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OU to host European Lunar Symposium 2024

The Open University's Professor Mahesh Anand standing in front of a Moon image - photo by Mark Bolam.

Scotland’s Dumfries and Galloway region is preparing to welcome over 150 members of the international lunar science and exploration community in June 2024 for the annual European Lunar Symposium (ELS), hosted by The Open University (OU) in Scotland.  

Some of the world’s most prominent lunar scientists will attend the event, the first time it has landed in Scotland, exchanging ideas and discussing latest findings from their research in lunar exploration. 

High-profile speakers will include representatives from the National Aeronautics and Space Administration (NASA), the European Space Agency (ESA), the Japan Aerospace Exploration Agency (JAXA) and the UK Space Agency (UKSA).

Professor Mahesh Anand, OU Professor of Planetary Science and Exploration, has co-chaired the symposium held at various locations across Europe since its inception in 2012. 

The event is Europe’s premier Moon-focussed meeting, attracting experts from across the world to discuss latest developments in science and Moon exploration. 

A partnership between NASA Solar System Exploration Research Virtual Institute and its European nodes, it takes place from 16-21 June at The Crichton on the outskirts of Dumfries. 

As well as the scientific plenary sessions of the symposium itself, the event will include a schools’ programme – such as OU academic and NASA representative-run workshops - and public talks, aimed at inspiring the people of Dumfries and Galloway and leaving behind a new lunar legacy for the region.

Professor Mahesh Anand said: “As well as bringing colleagues from across the world to this beautiful part of the country, I am also keen to influence younger generations and encourage them to believe that they too can make a big difference in lunar exploration – and that they don’t need to go to the Moon to do it! 

“There needs to be a legacy from this event and by inspiring young people to get involved in the space economy, I feel confident that these young people will go on to pursue their interests and make a significant impact in the future that will be of benefit to the wider society.” 

Dr Fujimoto Masaki, JAXA Deputy Director General, will give a public talk about Japan’s Moon landing in January of this year, along with speakers involved in recent and upcoming lunar missions, on the evening of the summer solstice, Thursday 20 June.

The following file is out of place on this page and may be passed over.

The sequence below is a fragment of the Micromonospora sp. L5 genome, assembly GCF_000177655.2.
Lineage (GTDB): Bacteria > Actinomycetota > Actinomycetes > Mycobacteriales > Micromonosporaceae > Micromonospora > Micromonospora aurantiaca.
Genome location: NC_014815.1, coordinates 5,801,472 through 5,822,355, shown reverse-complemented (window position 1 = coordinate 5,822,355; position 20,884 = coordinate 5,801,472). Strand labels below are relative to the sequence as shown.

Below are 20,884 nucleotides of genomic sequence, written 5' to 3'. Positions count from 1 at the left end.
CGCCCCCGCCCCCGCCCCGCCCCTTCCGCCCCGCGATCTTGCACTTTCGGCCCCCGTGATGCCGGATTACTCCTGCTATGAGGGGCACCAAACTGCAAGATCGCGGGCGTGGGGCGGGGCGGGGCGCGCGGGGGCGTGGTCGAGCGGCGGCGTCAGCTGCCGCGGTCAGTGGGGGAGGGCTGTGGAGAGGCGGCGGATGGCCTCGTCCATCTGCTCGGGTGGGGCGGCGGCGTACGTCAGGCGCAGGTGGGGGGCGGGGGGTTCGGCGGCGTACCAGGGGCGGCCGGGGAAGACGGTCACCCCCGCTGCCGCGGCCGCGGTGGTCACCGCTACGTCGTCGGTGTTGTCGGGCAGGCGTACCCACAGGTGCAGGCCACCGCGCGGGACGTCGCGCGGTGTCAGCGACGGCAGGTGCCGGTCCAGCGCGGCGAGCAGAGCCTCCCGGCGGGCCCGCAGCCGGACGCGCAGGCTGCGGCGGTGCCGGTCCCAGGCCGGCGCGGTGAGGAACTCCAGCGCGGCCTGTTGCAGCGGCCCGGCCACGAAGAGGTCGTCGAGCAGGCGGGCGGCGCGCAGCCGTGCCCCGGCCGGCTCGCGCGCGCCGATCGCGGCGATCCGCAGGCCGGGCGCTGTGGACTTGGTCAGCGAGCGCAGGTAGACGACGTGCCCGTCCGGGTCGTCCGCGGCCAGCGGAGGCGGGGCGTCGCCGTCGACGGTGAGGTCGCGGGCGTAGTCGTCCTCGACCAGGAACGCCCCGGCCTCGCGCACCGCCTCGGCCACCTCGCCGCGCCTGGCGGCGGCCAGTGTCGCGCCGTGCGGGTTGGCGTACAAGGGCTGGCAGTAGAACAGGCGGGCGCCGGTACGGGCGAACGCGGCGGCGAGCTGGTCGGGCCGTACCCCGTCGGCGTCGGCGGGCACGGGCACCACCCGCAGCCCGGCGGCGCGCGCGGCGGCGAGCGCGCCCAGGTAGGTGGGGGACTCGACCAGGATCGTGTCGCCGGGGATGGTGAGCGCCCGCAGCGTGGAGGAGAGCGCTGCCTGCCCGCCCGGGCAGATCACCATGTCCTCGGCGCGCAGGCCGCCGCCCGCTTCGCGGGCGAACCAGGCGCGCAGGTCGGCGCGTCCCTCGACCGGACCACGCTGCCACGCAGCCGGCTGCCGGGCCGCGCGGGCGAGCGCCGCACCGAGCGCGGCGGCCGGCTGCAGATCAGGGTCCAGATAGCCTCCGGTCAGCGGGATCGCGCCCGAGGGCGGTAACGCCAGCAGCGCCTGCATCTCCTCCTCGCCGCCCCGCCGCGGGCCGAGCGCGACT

Both the OU in Scotland’s existing relationship with partners in South of Scotland and the region’s strong association with Neil Armstrong (the first man to walk on the Moon) were part of the decision to host the ELS 2024 in Dumfries and Galloway - the seat of Clan Armstrong and where people lined the streets when Neil Armstrong spoke at Langholm Town Hall in 1972.

Moreover, the sparsely populated and thus hardly light polluted Galloway region has one of Europe’s darkest skies, making it ideal for stargazing. Galloway Forest Park was designated a ‘Dark Sky Park’ – Britain’s first - in 2009 by the International Dark Sky Association, recognising its special status. 

A committee of local partners and stakeholders including the South of Scotland Enterprise Agency, The Crichton Trust, The Crichton Foundation, The Crawick Multiverse Trust and South of Scotland Destination Alliance have been supporting OU colleagues to plan and deliver the ELS. 

Professor Russel Griggs, Chair of development agency South of Scotland Enterprise (SOSE), said: “This is a fantastic accolade for Dumfries and Galloway to host the European Lunar Symposium and it is making use of the excellent facilities on offer at the Crichton Estate. 

“The region does not only have a proud role in the history of moon and lunar exploration, but the area also has the Kirkcudbright Dark Skies Planetarium as well as the Galloway International Dark Sky Park. The space sector presents the South of Scotland with numerous opportunities, and SOSE will be soon revealing plans on how we can blend the region’s significant traditional strengths with new space services and technologies.”

Video:

Hi everyone. In case you don't know me, my name is Mahesh Anand and I'm the chair of the European Lunar Symposium that this year will be taking place in Scotland, in June of this year.

I'm standing here at the beautiful Crichton Campus that will be hosting the meeting.

As you know, the meeting is hosted in partnership with The Open University in Scotland and various other local partners from across southwest Scotland.

And of course, in partnership with our European nodes of the Solar System Exploration Virtual Research Institute.

And we look forward to welcoming you here in June.

Sign up to the European Lunar Symposium 2024 mailing list and receive the event programme in your inbox.

Photo by Mark Bolam. 

15 May 2024

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